WHAT a pity you finished the term with a mean-spirited and ill-informed editorial on the literacy strategy (TES, December 17).
It was surely right to celebrate the progress primaries have made, yet all The TES can do is carp.
Your editorial was ill-informed in two respects. First, you wrongly claim that "there is nothing to prove that is the strategy which improved test results." In fact, the strategy is based on a pilot which has consistently shown pupils in the pilot achieving better than those outside it.
Second, you claim that the literacy strategy is "less successful" with boys, and yet the year after its introduction we saw boys making a much greater improvement than girls. This hardly suggests that it is "less successful"!
Why not acknowledge teachers' success fulsomely? Indeed, you could join Marilyn Jager Adams, the world's leading expert on literacy who is reported elsewhere in the same issue as saying: "The progress you've made with your literacy strategy is real. And it's wonderful."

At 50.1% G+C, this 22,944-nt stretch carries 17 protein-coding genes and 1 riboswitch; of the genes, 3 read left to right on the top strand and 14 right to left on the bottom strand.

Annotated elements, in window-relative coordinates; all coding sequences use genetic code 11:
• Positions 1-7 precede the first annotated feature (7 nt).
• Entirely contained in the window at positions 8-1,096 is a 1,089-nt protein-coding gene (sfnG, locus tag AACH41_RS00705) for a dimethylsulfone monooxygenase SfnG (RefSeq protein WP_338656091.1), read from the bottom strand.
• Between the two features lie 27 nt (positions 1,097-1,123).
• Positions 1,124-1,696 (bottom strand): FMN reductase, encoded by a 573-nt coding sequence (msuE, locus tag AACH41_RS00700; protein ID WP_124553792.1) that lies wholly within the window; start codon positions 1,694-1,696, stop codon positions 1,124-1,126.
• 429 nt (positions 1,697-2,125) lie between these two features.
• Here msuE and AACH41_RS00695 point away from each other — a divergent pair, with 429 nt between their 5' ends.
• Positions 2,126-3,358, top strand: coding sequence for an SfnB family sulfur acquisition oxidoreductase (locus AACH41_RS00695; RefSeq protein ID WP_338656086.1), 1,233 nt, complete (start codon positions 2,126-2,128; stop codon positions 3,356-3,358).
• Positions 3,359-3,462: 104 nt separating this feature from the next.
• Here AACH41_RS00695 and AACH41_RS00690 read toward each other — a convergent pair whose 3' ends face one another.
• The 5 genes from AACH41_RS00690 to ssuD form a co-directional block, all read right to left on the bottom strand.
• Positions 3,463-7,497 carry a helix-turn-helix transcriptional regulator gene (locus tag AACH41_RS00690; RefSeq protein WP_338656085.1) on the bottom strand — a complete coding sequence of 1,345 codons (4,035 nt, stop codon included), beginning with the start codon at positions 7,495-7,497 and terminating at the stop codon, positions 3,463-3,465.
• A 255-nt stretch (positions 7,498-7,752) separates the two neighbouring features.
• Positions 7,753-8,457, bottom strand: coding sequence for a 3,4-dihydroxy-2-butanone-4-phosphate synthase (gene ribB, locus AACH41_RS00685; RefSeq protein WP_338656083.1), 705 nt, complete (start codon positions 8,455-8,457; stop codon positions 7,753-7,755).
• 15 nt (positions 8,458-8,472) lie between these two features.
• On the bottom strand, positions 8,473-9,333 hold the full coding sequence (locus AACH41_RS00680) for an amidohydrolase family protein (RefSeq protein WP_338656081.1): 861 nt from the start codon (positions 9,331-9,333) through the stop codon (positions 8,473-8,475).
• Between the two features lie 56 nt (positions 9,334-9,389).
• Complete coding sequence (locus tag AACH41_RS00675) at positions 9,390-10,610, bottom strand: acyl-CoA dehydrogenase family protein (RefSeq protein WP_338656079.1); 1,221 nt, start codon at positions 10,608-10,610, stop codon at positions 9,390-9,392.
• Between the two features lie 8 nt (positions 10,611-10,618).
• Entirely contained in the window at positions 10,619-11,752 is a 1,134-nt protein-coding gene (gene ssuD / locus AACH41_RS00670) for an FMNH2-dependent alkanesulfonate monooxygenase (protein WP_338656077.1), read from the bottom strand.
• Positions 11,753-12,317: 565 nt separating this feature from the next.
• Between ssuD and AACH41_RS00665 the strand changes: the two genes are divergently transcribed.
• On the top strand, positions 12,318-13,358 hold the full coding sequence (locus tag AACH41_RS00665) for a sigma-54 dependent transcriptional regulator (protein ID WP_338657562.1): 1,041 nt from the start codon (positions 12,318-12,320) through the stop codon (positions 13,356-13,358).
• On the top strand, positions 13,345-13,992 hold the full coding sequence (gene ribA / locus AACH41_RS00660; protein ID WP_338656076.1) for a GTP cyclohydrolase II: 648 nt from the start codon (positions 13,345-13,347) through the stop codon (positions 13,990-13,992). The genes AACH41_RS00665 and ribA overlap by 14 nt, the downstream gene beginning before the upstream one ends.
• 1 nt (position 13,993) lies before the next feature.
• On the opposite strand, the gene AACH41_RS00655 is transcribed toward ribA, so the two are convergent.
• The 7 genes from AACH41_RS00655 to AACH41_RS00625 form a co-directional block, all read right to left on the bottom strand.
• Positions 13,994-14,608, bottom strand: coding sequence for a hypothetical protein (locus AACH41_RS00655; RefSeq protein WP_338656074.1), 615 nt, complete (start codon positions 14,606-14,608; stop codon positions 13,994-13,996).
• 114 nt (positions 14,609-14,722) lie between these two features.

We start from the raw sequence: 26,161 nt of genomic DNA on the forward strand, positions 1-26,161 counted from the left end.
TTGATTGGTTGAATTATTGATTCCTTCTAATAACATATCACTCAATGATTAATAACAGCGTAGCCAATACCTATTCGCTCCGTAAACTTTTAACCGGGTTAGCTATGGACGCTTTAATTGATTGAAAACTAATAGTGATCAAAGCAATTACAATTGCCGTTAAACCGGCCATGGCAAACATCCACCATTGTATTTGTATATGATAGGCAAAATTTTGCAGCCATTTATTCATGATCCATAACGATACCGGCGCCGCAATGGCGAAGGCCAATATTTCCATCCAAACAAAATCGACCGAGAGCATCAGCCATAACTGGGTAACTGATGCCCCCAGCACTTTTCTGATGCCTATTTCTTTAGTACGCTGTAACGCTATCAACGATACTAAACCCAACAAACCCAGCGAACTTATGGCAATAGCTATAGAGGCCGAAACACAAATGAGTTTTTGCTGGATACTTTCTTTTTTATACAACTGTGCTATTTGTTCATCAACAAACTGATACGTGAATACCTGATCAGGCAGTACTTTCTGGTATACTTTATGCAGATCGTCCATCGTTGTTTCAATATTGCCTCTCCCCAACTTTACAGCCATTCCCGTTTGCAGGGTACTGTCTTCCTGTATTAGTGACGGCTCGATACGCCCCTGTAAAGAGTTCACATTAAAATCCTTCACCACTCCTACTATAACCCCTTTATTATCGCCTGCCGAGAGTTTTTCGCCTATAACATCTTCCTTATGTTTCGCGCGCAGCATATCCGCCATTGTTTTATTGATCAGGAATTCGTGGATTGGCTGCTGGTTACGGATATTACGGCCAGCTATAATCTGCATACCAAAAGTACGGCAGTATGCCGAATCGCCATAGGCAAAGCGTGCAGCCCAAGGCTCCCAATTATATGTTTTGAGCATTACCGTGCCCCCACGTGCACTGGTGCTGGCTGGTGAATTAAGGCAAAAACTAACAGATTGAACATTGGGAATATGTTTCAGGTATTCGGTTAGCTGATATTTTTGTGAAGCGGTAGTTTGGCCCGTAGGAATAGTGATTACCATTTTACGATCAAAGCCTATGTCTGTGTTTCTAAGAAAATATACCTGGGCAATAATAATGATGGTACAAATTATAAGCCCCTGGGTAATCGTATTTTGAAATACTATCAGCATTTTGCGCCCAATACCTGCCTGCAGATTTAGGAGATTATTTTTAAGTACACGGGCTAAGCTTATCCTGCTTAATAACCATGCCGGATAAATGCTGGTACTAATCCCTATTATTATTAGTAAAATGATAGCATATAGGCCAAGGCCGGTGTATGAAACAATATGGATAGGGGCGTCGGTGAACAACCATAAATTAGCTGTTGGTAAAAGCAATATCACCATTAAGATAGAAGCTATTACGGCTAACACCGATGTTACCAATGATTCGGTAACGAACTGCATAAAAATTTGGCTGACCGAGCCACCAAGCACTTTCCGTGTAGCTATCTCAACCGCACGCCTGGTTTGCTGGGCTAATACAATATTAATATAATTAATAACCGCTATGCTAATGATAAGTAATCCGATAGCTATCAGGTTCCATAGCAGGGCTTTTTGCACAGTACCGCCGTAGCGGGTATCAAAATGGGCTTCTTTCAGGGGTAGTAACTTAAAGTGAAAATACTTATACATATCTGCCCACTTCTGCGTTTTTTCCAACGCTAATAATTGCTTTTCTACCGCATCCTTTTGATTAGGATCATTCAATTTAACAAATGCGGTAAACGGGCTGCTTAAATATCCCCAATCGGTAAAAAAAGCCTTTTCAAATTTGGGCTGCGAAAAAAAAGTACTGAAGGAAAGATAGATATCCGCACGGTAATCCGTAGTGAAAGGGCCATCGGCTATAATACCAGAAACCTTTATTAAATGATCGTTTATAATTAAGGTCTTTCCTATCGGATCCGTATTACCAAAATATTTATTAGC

Professor Michael Barber
Head of Standards and Effectiveness Unit
Department for Education and Employment,
Great Smith Street, London SW1
The editor writes: We have been celebrating teachers' success at key stage 2 since we published the test results in September.
Our editorial last week simply noted that OFSTED's useful evaluation of the literacy strategy provided no evidence for the chief inspector's assertion that it was the strategy he claims to have inspired (rather than teachers' efforts) which improved test results.
Like Mr Woodhead and Ms Jager Adams, The TES supports the literacy strategy. But even our combined enthusiasms do not constitute proof that the encouraging results of the pilot will be reproduced nationally, or that the strategy alone can counter boys' underperformance. That is sensible caution, not carping.